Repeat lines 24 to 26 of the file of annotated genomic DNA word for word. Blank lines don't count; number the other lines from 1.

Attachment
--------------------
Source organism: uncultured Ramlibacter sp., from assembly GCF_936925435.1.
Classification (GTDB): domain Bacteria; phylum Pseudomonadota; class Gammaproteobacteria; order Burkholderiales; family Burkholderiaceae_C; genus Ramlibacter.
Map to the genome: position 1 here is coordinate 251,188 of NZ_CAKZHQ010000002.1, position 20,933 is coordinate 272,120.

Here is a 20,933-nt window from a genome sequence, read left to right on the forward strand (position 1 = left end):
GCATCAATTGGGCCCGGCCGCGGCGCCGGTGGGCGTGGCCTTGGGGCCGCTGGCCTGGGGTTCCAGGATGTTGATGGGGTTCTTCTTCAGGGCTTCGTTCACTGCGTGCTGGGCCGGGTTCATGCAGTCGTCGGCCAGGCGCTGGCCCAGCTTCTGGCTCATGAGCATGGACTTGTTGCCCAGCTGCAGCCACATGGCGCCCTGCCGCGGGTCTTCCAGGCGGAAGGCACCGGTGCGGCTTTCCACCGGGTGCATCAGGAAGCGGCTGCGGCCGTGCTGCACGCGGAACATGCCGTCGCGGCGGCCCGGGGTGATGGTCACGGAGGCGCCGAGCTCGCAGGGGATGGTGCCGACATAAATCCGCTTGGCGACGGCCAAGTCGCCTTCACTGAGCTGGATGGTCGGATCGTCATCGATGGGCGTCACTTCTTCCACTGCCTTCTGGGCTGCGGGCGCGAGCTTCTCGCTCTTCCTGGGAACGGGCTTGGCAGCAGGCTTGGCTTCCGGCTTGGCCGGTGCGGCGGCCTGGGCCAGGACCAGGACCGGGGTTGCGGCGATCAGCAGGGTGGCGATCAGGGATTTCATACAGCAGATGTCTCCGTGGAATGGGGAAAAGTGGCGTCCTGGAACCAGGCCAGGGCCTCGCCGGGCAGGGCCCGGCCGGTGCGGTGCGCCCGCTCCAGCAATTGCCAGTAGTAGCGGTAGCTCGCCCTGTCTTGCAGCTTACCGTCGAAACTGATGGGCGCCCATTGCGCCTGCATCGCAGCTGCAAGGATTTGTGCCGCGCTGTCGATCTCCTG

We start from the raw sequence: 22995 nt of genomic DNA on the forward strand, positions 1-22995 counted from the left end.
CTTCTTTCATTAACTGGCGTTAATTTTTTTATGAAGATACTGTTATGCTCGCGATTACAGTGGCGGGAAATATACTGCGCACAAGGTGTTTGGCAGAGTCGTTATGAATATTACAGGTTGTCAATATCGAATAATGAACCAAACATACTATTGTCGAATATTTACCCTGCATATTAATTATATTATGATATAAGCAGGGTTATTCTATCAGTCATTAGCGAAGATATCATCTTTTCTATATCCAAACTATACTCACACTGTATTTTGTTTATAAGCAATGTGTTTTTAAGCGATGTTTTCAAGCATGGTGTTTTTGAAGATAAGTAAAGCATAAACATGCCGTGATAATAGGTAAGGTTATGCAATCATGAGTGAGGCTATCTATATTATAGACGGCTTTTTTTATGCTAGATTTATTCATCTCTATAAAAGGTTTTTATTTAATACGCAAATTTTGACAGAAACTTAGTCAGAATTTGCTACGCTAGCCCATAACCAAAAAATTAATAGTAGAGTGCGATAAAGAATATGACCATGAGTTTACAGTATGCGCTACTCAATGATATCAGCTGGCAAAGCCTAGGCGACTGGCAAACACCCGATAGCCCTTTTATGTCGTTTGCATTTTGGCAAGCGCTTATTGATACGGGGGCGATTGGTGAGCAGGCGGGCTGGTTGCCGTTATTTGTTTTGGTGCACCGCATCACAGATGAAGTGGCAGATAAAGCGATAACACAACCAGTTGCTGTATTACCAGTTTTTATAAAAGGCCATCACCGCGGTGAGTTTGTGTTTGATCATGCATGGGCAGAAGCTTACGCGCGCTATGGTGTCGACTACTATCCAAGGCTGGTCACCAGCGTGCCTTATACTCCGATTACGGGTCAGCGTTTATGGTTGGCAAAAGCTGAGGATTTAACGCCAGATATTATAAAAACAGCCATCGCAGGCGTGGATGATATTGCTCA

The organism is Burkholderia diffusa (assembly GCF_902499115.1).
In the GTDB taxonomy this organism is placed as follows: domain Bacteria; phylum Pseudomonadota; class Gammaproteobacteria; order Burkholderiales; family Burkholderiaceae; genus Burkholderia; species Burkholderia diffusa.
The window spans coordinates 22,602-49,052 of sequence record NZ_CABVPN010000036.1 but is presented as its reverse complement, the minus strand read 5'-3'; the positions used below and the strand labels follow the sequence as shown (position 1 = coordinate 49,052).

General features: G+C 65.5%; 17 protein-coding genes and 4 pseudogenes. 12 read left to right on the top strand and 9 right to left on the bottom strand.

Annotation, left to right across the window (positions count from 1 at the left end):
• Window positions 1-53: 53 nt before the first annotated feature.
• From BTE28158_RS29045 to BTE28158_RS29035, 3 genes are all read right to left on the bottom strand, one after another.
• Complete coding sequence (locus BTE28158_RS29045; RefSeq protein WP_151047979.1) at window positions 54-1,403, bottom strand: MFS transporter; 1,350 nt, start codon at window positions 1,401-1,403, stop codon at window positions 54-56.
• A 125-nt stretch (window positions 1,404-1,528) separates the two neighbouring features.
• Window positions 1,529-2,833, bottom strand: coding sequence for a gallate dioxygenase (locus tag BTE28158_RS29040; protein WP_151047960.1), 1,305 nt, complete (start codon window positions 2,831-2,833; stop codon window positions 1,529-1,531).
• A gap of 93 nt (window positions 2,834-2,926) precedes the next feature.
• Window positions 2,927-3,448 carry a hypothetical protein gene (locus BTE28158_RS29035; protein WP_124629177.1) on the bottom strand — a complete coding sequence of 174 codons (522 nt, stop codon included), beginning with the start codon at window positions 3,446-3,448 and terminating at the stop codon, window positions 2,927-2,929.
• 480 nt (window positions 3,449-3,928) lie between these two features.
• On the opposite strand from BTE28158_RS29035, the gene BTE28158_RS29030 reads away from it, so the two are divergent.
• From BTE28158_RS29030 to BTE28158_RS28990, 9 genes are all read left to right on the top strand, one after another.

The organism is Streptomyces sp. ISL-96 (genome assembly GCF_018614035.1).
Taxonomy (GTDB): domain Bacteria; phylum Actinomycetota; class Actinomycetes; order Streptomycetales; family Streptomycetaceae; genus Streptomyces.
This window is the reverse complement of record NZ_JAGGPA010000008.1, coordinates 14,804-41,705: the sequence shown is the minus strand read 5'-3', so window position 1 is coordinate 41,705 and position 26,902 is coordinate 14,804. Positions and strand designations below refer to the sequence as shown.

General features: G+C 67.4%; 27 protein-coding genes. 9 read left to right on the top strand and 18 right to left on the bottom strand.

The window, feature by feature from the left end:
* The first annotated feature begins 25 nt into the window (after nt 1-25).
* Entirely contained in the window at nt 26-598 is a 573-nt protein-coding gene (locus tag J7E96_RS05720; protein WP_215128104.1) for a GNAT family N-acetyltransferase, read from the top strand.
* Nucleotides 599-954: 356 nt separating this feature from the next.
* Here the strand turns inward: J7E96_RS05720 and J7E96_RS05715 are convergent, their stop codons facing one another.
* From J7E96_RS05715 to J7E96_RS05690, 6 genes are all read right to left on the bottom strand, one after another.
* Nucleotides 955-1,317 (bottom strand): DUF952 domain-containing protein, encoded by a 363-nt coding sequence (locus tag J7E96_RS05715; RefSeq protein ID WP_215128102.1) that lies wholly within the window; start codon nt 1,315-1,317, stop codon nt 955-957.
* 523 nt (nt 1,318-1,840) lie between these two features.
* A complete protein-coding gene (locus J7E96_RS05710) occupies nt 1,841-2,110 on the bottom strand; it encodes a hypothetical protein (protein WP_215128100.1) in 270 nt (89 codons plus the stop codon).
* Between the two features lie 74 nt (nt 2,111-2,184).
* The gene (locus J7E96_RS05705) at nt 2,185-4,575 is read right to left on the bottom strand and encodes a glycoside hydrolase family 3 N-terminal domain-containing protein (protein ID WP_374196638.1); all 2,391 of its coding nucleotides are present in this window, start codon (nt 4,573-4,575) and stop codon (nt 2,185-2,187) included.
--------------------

Taxonomy (GTDB): domain Bacteria; phylum Actinomycetota; class Actinomycetes; order Streptomycetales; family Streptomycetaceae; genus Streptomyces.
This window is the reverse complement of record NZ_JAGGPA010000008.1, coordinates 14,804-41,705: the sequence shown is the minus strand read 5'-3', so window position 1 is coordinate 41,705 and position 26,902 is coordinate 14,804. Positions and strand designations below refer to the sequence as shown.

General features: G+C 67.4%; 27 protein-coding genes. 9 read left to right on the top strand and 18 right to left on the bottom strand.